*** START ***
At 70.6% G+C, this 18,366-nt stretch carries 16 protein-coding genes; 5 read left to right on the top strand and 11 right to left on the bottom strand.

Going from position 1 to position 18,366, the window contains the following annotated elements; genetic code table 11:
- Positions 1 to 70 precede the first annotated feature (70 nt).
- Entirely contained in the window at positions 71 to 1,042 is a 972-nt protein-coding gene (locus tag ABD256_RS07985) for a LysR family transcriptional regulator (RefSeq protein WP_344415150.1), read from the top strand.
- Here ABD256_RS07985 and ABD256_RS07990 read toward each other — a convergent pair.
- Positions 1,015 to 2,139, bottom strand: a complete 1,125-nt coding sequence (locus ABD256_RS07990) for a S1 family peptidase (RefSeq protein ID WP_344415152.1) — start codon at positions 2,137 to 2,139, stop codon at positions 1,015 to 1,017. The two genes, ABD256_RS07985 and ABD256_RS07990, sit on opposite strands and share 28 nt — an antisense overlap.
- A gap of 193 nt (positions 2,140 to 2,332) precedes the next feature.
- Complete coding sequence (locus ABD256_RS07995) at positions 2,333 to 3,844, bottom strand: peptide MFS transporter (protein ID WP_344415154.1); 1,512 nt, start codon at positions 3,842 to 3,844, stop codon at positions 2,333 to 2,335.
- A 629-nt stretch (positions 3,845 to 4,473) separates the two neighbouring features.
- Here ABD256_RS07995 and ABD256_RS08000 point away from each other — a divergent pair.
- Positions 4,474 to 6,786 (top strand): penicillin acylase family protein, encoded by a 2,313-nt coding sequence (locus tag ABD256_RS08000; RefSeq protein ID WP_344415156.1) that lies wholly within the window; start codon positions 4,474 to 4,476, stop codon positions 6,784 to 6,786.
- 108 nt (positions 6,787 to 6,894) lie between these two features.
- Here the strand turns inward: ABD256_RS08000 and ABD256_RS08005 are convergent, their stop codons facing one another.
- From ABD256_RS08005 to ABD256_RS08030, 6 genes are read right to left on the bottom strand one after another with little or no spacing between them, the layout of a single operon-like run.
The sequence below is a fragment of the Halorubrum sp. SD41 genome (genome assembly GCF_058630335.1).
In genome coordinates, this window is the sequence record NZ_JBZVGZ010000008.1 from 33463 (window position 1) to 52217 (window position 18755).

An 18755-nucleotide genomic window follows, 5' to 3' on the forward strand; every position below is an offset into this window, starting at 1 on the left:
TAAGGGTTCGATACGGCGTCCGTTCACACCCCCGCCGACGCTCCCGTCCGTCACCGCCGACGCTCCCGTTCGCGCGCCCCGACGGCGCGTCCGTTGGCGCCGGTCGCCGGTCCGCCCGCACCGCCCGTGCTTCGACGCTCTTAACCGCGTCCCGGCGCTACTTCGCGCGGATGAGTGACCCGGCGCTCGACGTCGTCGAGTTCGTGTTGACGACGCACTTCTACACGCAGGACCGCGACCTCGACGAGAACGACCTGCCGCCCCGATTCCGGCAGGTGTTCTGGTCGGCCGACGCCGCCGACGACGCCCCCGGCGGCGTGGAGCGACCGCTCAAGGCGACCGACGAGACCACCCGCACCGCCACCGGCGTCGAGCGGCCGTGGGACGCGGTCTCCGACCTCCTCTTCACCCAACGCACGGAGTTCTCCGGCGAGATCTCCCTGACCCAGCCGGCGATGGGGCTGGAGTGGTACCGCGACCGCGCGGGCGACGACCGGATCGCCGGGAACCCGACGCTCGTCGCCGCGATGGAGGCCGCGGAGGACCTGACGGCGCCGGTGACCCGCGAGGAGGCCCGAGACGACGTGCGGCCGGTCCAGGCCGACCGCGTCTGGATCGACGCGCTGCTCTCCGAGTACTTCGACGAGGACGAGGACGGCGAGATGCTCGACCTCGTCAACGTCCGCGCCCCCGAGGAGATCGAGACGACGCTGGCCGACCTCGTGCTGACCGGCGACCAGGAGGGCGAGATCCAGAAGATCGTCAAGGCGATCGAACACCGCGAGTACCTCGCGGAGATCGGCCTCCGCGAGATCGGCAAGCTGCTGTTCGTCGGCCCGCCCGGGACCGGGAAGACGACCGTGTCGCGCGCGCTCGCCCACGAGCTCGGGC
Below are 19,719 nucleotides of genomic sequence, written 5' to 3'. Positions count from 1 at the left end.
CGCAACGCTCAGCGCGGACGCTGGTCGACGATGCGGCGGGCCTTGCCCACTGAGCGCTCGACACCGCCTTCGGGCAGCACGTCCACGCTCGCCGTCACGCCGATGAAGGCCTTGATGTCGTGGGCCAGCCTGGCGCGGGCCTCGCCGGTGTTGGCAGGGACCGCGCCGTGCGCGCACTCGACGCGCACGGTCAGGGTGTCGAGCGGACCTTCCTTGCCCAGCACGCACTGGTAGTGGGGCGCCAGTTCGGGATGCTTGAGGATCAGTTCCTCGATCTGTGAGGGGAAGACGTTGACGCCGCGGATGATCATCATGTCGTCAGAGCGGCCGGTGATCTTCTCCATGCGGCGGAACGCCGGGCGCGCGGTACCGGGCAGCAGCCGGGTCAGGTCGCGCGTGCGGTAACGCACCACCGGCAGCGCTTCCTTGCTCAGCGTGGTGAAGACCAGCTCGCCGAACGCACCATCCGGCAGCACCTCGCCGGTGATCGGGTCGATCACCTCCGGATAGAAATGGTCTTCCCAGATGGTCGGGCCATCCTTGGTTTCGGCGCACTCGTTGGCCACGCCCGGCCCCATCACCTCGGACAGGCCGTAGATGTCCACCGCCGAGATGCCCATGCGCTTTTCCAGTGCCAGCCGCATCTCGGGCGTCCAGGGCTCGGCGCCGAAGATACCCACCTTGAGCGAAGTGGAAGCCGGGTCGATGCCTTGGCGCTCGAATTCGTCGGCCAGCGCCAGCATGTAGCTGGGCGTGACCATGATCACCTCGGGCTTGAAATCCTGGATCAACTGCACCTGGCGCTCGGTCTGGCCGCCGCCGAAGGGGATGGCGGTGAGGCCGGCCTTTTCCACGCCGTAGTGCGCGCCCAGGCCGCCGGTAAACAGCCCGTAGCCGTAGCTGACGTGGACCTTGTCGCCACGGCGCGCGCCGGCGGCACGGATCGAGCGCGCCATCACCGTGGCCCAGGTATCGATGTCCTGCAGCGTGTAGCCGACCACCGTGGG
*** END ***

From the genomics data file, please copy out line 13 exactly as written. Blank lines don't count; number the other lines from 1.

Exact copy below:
- Here the strand turns inward: ABD256_RS08000 and ABD256_RS08005 are convergent, their stop codons facing one another.